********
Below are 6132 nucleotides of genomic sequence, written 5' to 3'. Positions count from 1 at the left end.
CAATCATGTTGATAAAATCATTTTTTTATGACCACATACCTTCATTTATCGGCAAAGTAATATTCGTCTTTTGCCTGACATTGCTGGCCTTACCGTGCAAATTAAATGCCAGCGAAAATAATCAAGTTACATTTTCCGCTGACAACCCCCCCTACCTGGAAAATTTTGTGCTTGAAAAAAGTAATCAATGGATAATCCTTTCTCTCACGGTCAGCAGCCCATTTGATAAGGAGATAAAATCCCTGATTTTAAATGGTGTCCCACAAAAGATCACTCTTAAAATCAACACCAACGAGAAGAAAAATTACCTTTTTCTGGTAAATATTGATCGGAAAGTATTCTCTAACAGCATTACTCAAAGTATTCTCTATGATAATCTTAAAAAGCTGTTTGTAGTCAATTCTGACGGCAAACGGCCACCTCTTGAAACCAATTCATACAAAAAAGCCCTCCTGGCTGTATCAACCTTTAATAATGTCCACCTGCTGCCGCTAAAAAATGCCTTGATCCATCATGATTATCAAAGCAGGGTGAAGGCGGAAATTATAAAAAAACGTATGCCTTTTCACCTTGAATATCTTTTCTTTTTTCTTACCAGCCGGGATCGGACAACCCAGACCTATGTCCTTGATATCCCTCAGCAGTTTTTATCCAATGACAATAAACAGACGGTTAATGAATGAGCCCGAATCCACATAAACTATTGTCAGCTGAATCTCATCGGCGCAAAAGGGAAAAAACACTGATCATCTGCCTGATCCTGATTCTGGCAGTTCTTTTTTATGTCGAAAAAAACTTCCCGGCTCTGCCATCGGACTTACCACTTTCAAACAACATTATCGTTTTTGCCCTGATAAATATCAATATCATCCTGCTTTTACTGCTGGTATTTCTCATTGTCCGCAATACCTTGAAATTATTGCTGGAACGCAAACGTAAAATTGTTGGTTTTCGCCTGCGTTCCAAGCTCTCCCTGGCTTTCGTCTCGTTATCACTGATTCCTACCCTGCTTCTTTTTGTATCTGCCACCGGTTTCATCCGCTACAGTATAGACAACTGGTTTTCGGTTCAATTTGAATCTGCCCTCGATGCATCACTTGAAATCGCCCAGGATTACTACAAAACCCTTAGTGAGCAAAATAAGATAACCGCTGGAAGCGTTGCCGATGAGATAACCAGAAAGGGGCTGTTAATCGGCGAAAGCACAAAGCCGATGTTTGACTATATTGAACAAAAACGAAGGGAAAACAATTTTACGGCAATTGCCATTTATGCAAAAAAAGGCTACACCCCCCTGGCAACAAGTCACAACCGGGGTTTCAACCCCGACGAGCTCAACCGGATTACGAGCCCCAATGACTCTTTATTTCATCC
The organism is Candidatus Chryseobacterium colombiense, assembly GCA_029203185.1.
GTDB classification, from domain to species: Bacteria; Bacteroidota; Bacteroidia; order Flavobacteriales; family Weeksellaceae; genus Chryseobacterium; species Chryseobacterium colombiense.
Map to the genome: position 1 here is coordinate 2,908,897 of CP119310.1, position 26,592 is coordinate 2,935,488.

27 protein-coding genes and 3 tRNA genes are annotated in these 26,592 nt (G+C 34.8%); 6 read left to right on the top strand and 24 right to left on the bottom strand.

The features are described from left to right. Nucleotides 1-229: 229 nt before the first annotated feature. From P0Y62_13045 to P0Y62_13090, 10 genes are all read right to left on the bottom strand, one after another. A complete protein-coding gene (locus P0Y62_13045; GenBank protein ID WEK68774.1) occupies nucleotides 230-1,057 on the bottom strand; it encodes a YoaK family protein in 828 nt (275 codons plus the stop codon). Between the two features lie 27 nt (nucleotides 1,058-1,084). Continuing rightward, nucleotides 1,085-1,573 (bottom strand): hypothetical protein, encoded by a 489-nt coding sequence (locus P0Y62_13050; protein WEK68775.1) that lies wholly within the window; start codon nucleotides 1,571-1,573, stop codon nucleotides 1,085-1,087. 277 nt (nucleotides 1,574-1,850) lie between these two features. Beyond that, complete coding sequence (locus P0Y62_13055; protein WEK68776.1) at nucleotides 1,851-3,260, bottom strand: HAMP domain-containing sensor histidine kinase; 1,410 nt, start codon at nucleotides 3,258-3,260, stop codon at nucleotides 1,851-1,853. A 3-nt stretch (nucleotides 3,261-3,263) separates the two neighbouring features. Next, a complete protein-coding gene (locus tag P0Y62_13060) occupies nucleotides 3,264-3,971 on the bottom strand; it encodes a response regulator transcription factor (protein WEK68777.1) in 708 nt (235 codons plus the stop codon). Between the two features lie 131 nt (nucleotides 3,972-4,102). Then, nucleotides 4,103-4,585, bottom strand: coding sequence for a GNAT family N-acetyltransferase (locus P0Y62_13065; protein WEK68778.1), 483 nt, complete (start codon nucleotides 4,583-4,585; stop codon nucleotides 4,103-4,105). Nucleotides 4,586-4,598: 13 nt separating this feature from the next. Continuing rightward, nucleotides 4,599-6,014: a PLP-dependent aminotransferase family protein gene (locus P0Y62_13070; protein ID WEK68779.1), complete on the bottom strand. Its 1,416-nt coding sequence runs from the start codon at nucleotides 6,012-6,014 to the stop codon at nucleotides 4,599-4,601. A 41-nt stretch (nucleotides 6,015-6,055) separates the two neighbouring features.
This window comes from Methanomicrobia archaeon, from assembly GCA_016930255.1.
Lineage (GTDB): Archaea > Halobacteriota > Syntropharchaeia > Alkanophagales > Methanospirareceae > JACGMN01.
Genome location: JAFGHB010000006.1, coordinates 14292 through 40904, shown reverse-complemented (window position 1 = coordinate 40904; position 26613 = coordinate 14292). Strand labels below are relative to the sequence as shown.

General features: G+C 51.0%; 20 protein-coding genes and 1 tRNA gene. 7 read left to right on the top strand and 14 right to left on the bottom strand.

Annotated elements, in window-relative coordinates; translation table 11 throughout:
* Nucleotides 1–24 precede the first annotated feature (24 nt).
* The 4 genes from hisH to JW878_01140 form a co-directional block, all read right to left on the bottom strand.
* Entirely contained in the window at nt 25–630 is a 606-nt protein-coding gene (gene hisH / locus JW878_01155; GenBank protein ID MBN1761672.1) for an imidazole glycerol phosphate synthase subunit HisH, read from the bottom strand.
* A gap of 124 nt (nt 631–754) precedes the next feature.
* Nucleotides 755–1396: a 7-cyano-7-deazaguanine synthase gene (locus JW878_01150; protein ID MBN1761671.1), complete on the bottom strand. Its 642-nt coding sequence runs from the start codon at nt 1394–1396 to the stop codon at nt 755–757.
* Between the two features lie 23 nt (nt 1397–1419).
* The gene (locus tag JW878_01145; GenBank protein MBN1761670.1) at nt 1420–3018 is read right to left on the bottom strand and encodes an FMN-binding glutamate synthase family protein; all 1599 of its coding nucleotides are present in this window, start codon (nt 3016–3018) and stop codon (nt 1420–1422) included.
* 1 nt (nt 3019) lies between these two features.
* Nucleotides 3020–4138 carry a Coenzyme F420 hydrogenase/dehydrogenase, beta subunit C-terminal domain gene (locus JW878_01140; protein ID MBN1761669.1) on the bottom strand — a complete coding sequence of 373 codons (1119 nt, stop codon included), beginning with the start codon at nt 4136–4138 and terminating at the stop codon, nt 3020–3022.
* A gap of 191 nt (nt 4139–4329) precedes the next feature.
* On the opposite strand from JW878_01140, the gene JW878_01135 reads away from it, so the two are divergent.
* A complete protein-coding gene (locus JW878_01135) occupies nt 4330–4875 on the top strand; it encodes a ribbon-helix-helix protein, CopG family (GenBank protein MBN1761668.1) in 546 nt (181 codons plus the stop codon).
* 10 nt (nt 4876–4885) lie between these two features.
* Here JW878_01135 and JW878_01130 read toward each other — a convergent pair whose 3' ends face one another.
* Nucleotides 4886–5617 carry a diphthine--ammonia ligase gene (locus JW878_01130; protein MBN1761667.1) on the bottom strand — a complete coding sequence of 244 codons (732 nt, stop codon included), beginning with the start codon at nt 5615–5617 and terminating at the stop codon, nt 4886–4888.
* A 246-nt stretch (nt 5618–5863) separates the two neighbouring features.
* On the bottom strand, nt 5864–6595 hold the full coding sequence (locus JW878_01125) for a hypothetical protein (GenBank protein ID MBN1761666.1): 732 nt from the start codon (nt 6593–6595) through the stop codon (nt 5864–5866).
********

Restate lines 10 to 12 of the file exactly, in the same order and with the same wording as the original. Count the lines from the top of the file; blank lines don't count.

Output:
Genome location: JAFGHB010000006.1, coordinates 14292 through 40904, shown reverse-complemented (window position 1 = coordinate 40904; position 26613 = coordinate 14292). Strand labels below are relative to the sequence as shown.

General features: G+C 51.0%; 20 protein-coding genes and 1 tRNA gene. 7 read left to right on the top strand and 14 right to left on the bottom strand.

Annotated elements, in window-relative coordinates; translation table 11 throughout: